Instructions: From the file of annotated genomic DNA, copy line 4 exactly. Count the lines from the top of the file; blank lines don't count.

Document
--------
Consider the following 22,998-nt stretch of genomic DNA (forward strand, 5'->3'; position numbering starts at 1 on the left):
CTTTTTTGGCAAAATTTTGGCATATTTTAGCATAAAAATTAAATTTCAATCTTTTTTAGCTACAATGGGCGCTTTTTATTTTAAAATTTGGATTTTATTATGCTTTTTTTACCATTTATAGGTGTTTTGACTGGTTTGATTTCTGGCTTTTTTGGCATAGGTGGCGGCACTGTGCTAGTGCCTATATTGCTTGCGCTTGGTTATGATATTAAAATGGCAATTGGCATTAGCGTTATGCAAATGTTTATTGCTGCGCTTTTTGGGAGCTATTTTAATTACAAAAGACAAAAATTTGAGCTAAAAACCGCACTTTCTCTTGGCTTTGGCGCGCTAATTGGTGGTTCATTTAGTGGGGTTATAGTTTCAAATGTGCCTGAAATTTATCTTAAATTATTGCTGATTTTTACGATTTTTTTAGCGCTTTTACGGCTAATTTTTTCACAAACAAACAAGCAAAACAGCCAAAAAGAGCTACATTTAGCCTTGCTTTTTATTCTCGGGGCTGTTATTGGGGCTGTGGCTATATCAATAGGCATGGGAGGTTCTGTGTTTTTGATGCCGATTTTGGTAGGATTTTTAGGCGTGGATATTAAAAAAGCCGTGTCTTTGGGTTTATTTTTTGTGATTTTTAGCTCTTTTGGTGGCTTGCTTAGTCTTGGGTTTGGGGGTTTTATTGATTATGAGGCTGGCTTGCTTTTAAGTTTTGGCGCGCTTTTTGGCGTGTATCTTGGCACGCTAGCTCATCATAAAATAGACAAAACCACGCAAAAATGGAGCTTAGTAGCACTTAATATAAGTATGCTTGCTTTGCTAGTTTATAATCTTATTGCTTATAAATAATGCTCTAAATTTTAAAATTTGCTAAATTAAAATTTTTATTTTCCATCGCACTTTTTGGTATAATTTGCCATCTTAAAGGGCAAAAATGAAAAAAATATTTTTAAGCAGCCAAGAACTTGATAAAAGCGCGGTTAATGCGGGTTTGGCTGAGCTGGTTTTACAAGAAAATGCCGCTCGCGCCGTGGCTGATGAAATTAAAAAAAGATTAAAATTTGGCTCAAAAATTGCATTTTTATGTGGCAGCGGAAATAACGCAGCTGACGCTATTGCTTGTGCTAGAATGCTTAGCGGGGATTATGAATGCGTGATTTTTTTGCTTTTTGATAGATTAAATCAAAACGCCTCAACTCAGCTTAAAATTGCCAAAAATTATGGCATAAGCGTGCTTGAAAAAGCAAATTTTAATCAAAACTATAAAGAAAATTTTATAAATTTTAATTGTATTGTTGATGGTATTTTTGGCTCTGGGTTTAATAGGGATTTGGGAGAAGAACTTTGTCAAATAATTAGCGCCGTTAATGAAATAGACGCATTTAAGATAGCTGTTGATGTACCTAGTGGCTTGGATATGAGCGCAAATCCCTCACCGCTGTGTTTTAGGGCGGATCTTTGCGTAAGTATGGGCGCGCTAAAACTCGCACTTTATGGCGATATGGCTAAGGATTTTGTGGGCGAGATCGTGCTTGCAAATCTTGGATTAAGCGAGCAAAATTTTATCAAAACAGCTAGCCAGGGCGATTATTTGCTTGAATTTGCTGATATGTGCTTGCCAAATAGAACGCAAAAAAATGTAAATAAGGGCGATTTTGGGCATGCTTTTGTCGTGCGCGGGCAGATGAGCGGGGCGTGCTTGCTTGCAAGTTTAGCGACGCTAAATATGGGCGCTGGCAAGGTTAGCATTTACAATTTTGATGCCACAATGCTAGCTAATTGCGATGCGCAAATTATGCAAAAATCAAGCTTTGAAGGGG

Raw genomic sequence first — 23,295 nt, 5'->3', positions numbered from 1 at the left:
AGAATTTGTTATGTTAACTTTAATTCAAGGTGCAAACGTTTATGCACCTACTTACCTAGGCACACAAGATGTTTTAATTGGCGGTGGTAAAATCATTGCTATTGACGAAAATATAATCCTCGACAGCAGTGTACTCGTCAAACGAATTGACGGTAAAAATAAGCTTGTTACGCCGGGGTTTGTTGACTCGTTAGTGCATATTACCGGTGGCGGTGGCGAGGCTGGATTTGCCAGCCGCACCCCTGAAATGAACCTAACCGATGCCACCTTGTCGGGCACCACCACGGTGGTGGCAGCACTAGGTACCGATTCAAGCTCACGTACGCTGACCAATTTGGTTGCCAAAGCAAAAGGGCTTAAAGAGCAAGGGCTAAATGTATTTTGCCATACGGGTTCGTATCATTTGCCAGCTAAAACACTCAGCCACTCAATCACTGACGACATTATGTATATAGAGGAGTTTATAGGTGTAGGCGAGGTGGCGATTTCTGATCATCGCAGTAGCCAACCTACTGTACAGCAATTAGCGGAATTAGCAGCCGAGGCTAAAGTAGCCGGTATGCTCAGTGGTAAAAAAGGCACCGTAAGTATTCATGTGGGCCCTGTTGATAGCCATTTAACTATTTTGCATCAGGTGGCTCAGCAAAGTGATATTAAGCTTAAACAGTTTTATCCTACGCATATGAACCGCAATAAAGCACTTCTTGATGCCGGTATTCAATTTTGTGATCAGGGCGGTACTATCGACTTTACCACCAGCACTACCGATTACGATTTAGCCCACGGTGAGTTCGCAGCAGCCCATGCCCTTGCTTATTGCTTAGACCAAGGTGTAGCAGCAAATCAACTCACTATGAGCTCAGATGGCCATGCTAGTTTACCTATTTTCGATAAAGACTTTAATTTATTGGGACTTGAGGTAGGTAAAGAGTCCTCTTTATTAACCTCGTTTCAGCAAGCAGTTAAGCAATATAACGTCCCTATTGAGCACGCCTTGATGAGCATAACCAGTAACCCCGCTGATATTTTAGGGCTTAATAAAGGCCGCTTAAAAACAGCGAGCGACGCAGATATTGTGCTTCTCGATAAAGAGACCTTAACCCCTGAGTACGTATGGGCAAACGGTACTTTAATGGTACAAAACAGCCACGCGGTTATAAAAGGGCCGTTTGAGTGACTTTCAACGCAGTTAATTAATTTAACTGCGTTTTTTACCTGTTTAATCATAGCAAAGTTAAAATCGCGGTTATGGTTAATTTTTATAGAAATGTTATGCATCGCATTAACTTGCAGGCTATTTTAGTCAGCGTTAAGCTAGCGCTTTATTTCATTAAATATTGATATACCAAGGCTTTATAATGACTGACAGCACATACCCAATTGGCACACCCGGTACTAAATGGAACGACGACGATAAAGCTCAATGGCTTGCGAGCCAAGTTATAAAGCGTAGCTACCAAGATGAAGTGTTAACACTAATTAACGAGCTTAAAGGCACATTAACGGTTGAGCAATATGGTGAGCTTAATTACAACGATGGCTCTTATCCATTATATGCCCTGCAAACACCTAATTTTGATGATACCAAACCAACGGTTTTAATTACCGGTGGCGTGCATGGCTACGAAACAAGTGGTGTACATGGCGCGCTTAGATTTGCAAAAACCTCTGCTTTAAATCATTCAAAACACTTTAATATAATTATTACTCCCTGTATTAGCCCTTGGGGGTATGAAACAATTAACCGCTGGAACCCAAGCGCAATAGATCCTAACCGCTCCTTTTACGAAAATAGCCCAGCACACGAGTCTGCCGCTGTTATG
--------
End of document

AGAATTTGTTATGTTAACTTTAATTCAAGGTGCAAACGTTTATGCACCTACTTACCTAGGCACACAAGATGTTTTAATTGGCGGTGGTAAAATCATTGCTATTGACGAAAATATAATCCTCGACAGCAGTGTACTCGTCAAACGAATTGACGGTAAAAATAAGCTTGTTACGCCGGGGTTTGTTGACTCGTTAGTGCATATTACCGGTGGCGGTGGCGAGGCTGGATTTGCCAGCCGCACCCCTGAAATGAACCTAACCGATGCCACCTTGTCGGGCACCACCACGGTGGTGGCAGCACTAGGTACCGATTCAAGCTCACGTACGCTGACCAATTTGGTTGCCAAAGCAAAAGGGCTTAAAGAGCAAGGGCTAAATGTATTTTGCCATACGGGTTCGTATCATTTGCCAGCTAAAACACTCAGCCACTCAATCACTGACGACATTATGTATATAGAGGAGTTTATAGGTGTAGGCGAGGTGGCGATTTCTGATCATCGCAGTAGCCAACCTACTGTACAGCAATTAGCGGAATTAGCAGCCGAGGCTAAAGTAGCCGGTATGCTCAGTGGTAAAAAAGGCACCGTAAGTATTCATGTGGGCCCTGTTGATAGCCATTTAACTATTTTGCATCAGGTGGCTCAGCAAAGTGATATTAAGCTTAAACAGTTTTATCCTACGCATATGAACCGCAATAAAGCACTTCTTGATGCCGGTATTCAATTTTGTGATCAGGGCGGTACTATCGACTTTACCACCAGCACTACCGATTACGATTTAGCCCACGGTGAGTTCGCAGCAGCCCATGCCCTTGCTTATTGCTTAGACCAAGGTGTAGCAGCAAATCAACTCACTATGAGCTCAGATGGCCATGCTAGTTTACCTATTTTCGATAAAGACTTTAATTTATTGGGACTTGAGGTAGGTAAAGAGTCCTCTTTATTAACCTCGTTTCAGCAAGCAGTTAAGCAATATAACGTCCCTATTGAGCACGCCTTGATGAGCATAACCAGTAACCCCGCTGATATTTTAGGGCTTAATAAAGGCCGCTTAAAAACAGCGAGCGACGCAGATATTGTGCTTCTCGATAAAGAGACCTTAACCCCTGAGTACGTATGGGCAAACGGTACTTTAATGGTACAAAACAGCCACGCGGTTATAAAAGGGCCGTTTGAGTGACTTTCAACGCAGTTAATTAATTTAACTGCGTTTTTTACCTGTTTAATCATAGCAAAGTTAAAATCGCGGTTATGGTTAATTTTTATAGAAATGTTATGCATCGCATTAACTTGCAGGCTATTTTAGTCAGCGTTAAGCTAGCGCTTTATTTCATTAAATATTGATATACCAAGGCTTTATAATGACTGACAGCACATACCCAATTGGCACACCCGGTACTAAATGGAACGACGACGATAAAGCTCAATGGCTTGCGAGCCAAGTTATAAAGCGTAGCTACCAAGATGAAGTGTTAACACTAATTAACGAGCTTAAAGGCACATTAACGGTTGAGCAATATGGTGAGCTTAATTACAACGATGGCTCTTATCCATTATATGCCCTGCAAACACCTAATTTTGATGATACCAAACCAACGGTTTTAATTACCGGTGGCGTGCATGGCTACGAAACAAGTGGTGTACATGGCGCGCTTAGATTTGCAAAAACCTCTGCTTTAAATCATTCAAAACACTTTAATATAATTATTACTCCCTGTATTAGCCCTTGGGGGTATGAAACAATTAACCGCTGGAACCCAAGCGCAATAGATCCTAACCGCTCCTTTTACGAAAATAGCCCAGCACACGAGTCTGCCGCTGTTATG